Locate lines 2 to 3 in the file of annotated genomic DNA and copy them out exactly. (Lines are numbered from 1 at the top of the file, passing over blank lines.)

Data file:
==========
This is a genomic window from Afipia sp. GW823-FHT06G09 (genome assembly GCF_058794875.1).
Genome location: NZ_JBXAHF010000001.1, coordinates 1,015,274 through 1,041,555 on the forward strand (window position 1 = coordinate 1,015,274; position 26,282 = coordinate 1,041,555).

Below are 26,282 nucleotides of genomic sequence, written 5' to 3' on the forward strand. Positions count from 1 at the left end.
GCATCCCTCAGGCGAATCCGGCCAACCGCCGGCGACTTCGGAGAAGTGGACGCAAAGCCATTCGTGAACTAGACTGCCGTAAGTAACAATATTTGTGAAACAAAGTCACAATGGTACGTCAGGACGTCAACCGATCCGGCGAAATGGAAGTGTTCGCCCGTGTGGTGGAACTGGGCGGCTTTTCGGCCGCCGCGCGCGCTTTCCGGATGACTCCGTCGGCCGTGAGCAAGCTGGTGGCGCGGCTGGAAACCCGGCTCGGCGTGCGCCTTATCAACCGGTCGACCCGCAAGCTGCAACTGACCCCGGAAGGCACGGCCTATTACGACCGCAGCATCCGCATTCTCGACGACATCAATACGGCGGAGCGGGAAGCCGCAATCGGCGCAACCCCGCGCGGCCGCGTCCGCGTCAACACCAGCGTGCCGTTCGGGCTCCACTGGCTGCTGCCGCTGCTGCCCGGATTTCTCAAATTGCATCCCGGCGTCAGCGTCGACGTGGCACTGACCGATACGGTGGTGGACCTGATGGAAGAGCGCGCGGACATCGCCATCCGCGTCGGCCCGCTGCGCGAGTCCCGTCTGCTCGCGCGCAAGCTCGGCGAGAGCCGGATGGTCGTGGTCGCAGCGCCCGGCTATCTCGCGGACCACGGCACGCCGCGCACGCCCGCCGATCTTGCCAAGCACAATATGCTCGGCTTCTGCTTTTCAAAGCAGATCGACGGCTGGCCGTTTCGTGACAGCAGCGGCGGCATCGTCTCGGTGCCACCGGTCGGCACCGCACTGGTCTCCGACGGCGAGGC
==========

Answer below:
Genome location: NZ_JBXAHF010000001.1, coordinates 1,015,274 through 1,041,555 on the forward strand (window position 1 = coordinate 1,015,274; position 26,282 = coordinate 1,041,555).

Below are 26,282 nucleotides of genomic sequence, written 5' to 3' on the forward strand. Positions count from 1 at the left end.